Civic Exchange chief Maura Wong tells Sophie He that good planning, clean air and having more space to walk will make the city tick with sustainability.
Maura Wong hopes ambitious young people in Hong Kong will cling on to their ideals and study what they want, as she had studied something that did not lead to an immediate career. But, down the road, it came back and became a big asset to her work. (Roy Liu / China Daily)
Hong Kong-based independent think tank Civic Exchange - born 16 years ago with a mission to advance civic education and engage the community to shape public policy - believes in a two-pronged approach to attain its goals, says its Chief Executive Officer Maura Wong.
In helping to promote people's understanding of important issues, one method is to put these issues on the map, such as highlighting ship emissions as a major contributor to Hong Kong's toxic air of sulfur dioxide at a time when it wasn't really talked about or properly understood.
Due to Civic Exchange's work, the government introduced legislation last year, making it mandatory for ocean-going vessels coming to Hong Kong or berthing on its shores, to switch to clean fuel which is defined as less than 0.5 percent of sulfur.
This made Hong Kong the first jurisdiction in Asia to regulate ship emissions, Wong tells China Daily in an interview.
The other way is re-framing things with the "well-being" project Civic Exchange has, says Wong, who has been in her new job at Civic Exchange for just four months. The think tank is trying to tell society and the government that GDP and money are not necessarily the most important or useful metrics to define society's success - it believes that, "well-being" is a more important way of measuring success, she explains.
"Our work covers three areas - research, policy analysis and public engagement. The important theme underlining all these has to be evidence-based. We're an independent, non-partisan think tank, so our philosophy, our approach toward tapping research topics is evidence-based."
Wong recalls that during the research on ship emissions in Hong Kong, researchers at Civic Exchange had to conduct primary work to measure and collect data from shipping companies for the actual emission data.
Usually, the organization, which undertakes research in air quality, nature conservation and urban environment, will publish a report based on its findings first. But, she stresses that depending on its length, the report could be quite extensive, sometimes quite academic, in which case it would produce a policy paper on top of it that could be more accessible to the average person.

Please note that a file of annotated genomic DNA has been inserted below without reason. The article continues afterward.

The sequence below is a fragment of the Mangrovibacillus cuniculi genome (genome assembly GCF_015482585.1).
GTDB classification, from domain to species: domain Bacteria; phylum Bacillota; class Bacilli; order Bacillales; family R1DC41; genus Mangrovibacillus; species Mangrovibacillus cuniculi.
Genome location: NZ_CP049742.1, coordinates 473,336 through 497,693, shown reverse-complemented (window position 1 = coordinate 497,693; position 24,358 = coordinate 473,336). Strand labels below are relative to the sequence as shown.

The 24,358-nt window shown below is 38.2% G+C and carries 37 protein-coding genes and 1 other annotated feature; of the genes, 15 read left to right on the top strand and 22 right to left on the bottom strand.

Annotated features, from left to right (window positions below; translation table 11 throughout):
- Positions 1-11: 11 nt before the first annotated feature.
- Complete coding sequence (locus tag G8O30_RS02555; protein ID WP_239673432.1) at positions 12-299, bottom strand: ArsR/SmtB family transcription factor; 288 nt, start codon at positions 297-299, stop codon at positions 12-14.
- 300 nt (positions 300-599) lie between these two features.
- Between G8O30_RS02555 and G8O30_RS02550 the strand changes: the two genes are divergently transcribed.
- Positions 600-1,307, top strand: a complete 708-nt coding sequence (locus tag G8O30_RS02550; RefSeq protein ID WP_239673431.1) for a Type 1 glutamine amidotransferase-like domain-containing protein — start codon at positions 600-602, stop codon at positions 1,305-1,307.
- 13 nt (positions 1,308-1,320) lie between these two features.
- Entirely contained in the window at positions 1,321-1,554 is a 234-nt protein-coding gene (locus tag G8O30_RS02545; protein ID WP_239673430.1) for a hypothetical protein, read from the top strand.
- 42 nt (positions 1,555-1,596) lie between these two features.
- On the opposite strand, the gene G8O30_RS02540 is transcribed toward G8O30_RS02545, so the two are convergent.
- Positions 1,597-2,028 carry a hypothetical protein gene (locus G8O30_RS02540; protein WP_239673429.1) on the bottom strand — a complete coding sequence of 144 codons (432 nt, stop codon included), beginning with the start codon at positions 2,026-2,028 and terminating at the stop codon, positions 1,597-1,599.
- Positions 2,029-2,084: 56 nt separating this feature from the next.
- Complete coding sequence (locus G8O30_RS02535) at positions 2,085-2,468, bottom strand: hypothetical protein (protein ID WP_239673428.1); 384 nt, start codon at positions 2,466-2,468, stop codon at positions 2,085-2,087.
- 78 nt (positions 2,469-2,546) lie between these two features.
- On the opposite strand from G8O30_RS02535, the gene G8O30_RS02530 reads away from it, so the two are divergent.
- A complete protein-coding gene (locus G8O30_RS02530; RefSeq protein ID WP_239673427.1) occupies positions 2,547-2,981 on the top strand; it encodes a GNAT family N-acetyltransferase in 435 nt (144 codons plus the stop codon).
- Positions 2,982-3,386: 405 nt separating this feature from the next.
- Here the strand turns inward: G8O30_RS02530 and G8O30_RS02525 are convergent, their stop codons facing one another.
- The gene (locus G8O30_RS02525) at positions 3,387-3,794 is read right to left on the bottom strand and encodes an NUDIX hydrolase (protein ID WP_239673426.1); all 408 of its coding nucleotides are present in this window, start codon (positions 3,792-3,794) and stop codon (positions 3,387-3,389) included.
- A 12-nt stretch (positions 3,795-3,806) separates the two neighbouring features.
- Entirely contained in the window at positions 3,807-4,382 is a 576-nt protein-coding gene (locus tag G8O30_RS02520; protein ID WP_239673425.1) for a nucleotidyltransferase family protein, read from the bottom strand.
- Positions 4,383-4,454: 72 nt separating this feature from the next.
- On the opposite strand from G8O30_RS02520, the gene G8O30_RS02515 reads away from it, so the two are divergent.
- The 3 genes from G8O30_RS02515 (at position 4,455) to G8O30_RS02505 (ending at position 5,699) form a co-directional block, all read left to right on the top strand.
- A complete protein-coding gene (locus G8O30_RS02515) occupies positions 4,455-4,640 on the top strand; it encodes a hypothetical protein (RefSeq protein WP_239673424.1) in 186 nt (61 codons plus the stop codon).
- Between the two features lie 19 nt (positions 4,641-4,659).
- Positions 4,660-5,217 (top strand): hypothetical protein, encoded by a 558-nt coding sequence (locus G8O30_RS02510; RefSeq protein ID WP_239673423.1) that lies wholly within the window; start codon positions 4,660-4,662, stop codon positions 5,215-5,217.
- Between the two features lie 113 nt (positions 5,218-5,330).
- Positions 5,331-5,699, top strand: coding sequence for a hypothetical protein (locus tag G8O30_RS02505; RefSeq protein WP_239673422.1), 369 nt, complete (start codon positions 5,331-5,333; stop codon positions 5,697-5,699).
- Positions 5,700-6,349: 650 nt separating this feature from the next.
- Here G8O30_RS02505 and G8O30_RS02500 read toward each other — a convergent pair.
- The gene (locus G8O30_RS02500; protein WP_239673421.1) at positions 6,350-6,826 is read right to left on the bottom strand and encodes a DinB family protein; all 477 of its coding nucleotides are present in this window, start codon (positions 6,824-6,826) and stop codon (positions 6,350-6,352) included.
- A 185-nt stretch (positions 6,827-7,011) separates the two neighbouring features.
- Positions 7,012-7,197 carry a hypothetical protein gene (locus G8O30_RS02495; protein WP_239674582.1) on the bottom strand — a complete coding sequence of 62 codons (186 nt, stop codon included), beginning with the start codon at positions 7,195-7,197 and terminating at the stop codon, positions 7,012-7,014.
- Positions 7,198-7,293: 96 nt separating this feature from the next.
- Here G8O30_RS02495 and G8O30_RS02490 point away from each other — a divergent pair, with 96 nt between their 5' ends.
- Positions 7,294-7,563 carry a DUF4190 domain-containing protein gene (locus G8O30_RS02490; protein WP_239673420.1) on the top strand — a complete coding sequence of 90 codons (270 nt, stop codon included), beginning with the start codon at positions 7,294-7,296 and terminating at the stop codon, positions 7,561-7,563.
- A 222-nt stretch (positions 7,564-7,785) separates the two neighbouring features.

"We would publish the report on our own platforms. We will also hold press conferences, and we will have an internal seminar on the last Tuesday of every month, with the topics to be discussed varying from month to month."
GDP can't define success
Taking its "well-being report" as an example, the work started four years ago, according to Wong, explaining that the reason Civic Exchange decided to do it is that it feels society should no longer use GDP to define success.
The organization's first report, entitled "Asian Urban-Well-being Indicators Comparative Report: Hong Kong, Singapore, Shanghai", which was released on June 12, covered surveys of 1,500 people in each of the three cities.
The respondents in each city were asked the same questions - about their perceptions of their city as a place to live in, their overall life satisfaction, their overall satisfaction with each domain, and how much they care about each domain.
In terms of life satisfaction, Shanghai came in first with a score of 7.4 out of 10, followed by Singapore with 7.1 and Hong Kong on 5.8.
Alarmingly, two-thirds of those polled in Hong Kong said they did not think Hong Kong is a good place to bring up children, while 42 percent said they would leave the city if they could.
The report drew a strong public response and heated discussions. "We feel that the discussions are spreading, and that's our purpose," says Wong.
Civic Exchange needs to spread its findings, stimulate people to talk about it, as part of its work to engage society, and hopes its research will make the government listen. It also hopes to have discussions with the government with a view to modifying their policies one day, based on the research done.
Looking to the future, Wong says her aim is to continue the important work Civic Exchange has started.